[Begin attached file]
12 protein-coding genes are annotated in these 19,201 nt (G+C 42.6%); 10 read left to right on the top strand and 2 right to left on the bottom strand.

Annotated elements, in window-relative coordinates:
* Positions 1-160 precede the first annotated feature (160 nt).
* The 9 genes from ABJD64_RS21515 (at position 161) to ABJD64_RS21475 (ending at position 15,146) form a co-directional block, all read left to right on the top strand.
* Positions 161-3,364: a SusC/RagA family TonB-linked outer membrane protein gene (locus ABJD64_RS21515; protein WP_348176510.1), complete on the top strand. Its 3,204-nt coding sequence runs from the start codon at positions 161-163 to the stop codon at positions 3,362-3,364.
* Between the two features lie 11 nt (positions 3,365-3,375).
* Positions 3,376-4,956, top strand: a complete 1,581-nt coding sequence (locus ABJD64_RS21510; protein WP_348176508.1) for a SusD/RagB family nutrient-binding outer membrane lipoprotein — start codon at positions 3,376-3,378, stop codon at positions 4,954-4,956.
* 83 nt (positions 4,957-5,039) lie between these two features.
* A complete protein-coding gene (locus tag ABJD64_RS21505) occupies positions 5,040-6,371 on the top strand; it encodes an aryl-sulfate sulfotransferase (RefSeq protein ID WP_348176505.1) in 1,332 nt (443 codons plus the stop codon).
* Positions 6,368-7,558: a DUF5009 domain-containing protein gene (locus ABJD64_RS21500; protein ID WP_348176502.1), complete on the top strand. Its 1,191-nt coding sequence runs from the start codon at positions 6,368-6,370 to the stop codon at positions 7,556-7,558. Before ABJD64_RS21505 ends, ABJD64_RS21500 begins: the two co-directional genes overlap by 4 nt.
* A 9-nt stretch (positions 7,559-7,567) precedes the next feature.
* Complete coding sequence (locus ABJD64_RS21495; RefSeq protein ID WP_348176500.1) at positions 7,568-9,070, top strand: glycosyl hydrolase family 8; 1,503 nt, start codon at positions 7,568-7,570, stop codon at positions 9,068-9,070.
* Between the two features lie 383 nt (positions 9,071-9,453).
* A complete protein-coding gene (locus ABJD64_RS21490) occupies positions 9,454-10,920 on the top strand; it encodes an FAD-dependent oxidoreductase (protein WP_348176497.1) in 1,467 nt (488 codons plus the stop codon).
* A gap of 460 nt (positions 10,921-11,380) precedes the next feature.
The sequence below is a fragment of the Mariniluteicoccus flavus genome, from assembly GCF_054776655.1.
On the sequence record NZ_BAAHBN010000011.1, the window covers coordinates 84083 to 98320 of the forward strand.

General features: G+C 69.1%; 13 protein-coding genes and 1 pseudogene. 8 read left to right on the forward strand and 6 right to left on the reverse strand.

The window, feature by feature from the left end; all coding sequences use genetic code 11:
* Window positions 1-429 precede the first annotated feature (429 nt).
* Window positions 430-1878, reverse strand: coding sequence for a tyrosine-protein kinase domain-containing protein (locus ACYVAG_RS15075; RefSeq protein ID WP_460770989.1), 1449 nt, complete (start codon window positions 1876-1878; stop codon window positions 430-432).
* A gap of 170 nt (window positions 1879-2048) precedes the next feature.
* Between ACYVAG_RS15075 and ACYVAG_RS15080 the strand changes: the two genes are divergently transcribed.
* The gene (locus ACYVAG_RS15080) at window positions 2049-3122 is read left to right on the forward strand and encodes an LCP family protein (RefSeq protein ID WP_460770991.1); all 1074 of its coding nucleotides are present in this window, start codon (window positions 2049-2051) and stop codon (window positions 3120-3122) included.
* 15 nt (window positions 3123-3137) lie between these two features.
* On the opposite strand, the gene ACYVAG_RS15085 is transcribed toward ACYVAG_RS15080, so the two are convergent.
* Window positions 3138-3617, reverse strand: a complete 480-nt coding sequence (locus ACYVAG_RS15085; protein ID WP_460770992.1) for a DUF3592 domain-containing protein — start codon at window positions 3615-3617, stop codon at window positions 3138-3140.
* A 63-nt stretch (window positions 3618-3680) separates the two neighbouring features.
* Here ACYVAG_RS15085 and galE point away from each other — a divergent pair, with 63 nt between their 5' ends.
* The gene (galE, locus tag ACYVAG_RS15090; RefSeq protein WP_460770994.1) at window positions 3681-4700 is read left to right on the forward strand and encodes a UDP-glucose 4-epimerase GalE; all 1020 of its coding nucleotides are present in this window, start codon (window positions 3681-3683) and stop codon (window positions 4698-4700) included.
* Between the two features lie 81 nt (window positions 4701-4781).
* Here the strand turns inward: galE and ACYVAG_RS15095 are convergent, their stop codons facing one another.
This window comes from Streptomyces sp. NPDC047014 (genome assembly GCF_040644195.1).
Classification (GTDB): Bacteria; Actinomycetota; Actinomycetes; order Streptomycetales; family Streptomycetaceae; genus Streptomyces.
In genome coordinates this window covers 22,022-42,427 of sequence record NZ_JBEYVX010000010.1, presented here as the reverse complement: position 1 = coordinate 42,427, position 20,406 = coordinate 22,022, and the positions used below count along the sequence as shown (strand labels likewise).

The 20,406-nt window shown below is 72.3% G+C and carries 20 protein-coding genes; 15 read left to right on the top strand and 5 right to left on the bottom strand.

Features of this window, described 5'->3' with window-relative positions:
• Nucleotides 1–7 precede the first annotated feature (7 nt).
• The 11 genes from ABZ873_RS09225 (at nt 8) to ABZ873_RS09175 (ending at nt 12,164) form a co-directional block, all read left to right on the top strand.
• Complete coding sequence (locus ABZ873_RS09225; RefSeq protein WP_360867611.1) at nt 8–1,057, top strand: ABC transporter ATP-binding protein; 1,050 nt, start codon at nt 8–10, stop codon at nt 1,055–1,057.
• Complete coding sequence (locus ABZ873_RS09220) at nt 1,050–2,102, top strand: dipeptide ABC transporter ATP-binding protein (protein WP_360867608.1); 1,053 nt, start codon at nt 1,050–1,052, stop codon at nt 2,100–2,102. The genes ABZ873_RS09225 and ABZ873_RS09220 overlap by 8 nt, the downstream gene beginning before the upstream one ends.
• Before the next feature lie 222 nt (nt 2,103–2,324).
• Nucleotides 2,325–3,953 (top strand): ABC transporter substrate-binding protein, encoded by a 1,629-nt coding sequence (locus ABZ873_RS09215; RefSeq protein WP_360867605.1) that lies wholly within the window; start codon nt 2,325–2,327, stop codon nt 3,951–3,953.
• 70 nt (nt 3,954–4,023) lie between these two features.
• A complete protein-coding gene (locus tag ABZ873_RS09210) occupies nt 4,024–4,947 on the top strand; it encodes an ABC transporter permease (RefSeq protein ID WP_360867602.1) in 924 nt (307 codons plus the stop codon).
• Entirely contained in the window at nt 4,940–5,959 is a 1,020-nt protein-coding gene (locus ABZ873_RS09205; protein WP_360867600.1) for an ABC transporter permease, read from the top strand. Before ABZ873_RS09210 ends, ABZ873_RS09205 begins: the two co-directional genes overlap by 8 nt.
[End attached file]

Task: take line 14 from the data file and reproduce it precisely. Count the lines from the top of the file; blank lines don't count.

* A complete protein-coding gene (locus ABJD64_RS21490) occupies positions 9,454-10,920 on the top strand; it encodes an FAD-dependent oxidoreductase (protein WP_348176497.1) in 1,467 nt (488 codons plus the stop codon).